1. Didn’t register its interest account as a security
  2. Didn’t register themselves as an investment company, and
  3. Made a false and misleading statement for over two years regarding the risks associated with BIA accounts

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What was the “false and misleading statement”?

Here’s what the SEC had to say about the “false and misleading statement” in their full 14-page report on BlockFi.

“From March 2019 through August 2021, BlockFi misrepresented on its website that its institutional loans were ‘typically’ over-collateralized, when in fact, most institutional loans were not.”

OK, so BlockFi may have oversold its BIAs a little bit; and they should’ve registered them as securities. But clearly, the SEC wasn’t in a forgiving mood.

Why is BlockFi’s fine a bigger deal than it seems?

Judging by its massive size, the SEC’s fine of BlockFi was never intended to be a mere slap on the wrist in private, but rather a public flogging in the crypto town square.

And if you ask me, BlockFi kinda had it coming.

You see, this was no surprise attack. The SEC has already tried warning the U.S.-based crypto lenders that their products needed to be registered as securities. In 2021, the agency had a very public feud with Coinbase over their upcoming Coinbase Lend products because, you guessed it, Coinbase refused to register them.

“The SEC has told us it wants to sue us over Lend. We don’t know why,” wrote Paul Grewal, Coinbase’s chief legal officer, on Sept. 7, 2021.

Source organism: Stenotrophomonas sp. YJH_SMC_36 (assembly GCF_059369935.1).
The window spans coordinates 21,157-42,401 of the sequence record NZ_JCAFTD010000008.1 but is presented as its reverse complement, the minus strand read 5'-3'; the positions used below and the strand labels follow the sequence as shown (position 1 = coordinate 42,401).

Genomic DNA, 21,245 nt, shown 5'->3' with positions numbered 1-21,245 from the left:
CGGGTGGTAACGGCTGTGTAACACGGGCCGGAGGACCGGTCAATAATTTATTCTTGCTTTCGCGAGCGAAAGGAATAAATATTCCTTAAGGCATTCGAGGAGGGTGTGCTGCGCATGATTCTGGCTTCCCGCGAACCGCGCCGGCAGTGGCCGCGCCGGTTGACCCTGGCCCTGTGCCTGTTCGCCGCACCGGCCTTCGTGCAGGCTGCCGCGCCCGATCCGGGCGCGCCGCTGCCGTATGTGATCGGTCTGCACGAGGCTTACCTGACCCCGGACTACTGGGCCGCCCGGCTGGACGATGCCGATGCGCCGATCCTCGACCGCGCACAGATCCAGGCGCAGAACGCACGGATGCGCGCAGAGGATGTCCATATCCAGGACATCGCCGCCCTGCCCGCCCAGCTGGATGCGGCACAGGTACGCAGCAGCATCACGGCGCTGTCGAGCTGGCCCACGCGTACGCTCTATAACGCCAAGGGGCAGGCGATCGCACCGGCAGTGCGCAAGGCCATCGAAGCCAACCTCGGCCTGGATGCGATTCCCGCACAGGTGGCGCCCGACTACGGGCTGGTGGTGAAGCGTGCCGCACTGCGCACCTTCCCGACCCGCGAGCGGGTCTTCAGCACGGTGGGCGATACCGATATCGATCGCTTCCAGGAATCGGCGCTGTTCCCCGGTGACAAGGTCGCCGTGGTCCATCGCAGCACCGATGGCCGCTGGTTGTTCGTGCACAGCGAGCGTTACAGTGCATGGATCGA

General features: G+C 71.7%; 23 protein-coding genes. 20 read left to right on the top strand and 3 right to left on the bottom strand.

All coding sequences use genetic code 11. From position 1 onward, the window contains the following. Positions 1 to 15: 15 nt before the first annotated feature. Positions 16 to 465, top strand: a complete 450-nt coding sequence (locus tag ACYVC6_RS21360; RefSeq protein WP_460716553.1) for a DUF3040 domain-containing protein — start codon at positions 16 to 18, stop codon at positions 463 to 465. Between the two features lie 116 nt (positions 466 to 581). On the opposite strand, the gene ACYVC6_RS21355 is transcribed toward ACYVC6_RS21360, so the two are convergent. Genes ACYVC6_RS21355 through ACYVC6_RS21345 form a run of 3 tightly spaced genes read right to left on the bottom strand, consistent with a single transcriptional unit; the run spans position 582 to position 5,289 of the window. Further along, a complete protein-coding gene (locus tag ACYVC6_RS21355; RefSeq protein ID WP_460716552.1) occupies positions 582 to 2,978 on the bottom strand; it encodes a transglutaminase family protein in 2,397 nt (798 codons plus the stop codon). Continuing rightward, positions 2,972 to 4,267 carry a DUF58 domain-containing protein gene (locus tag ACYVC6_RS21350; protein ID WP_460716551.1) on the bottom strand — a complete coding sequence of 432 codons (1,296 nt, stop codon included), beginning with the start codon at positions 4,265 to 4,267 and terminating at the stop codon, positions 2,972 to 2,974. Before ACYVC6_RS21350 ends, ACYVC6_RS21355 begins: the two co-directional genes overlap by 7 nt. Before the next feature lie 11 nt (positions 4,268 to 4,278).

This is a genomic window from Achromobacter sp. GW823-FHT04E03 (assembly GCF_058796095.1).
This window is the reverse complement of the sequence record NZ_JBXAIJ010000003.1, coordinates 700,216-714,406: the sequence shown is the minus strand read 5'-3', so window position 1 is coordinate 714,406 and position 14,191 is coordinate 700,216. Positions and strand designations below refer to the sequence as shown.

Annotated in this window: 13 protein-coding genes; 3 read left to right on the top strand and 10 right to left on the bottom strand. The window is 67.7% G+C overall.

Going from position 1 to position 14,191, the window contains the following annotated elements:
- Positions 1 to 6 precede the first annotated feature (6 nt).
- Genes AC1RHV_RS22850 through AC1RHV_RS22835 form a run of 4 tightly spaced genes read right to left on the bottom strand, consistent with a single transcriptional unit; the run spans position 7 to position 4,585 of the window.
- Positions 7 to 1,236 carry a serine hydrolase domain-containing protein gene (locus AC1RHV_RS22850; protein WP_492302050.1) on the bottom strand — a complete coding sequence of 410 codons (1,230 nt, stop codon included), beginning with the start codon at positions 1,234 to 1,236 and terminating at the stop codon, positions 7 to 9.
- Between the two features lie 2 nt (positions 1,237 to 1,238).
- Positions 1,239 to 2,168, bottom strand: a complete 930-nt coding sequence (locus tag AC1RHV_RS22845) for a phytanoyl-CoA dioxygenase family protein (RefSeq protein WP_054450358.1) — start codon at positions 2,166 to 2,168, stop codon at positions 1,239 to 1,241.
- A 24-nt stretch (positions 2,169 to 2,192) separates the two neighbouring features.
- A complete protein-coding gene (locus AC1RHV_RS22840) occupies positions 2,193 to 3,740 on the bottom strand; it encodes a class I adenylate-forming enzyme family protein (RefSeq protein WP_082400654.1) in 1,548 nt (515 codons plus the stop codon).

After much grumbling, Coinbase eventually pulled Lend from the U.S. market. However, they still insist that it wasn’t because the SEC made a good case for suing, but because they made no case. Or, at least, none that Coinbase could even conceive of.

The SEC pointed a regulatory gun at Coinbase’s head, Coinbase said “you wouldn't dare” and, in response, the SEC shot BlockFi in the leg.

“Crypto lending platforms offering securities like BlockFi’s BIAs should take immediate notice of today’s resolution and come into compliance with the federal securities laws” wrote Gurbir S. Grewal, director of the SEC’s Division of Enforcement.

And that’s why BlockFi’s fine is such a big deal. It wasn’t just a quiet punishment to one company; it was a warning to the entire industry.

How will this effect BIAs, lending, and crypto prices as a whole?

In a related blog post, BlockFi made no mention of the fine, but frames the whole episode as a “landmark resolution” that will “provide clarity on pathway for crypto interest securities.”

“Today’s milestone is yet another example of our pioneering efforts in securing regulatory clarity for the broader industry and our clients, just as we did for our first product — the crypto-backed loan,” wrote BlockFi founder Zac Prince.

I think BlockFi is giving themselves a little too much credit here. Yes, they're designing an SEC-compliant crypto loan product — but only because the SEC is forcing them to, lest they get sued further into oblivion.

Nevertheless, the concrete result of all this is that BlockFi is staying afloat, playing ball with the SEC and encouraging others to do the same.

As a result, BlockFi is closing the BIA to new investors. And existing BIA clients won’t be able to contribute additional funds to their existing accounts.

As for the lending industry as a whole, lenders big and small should now realize that the SEC means business. With their public caning of BlockFi, the SEC is telling everyone that there’s no excuse and no defense for violating laws that have upheld our financial system — and protected investors — for over 80 years.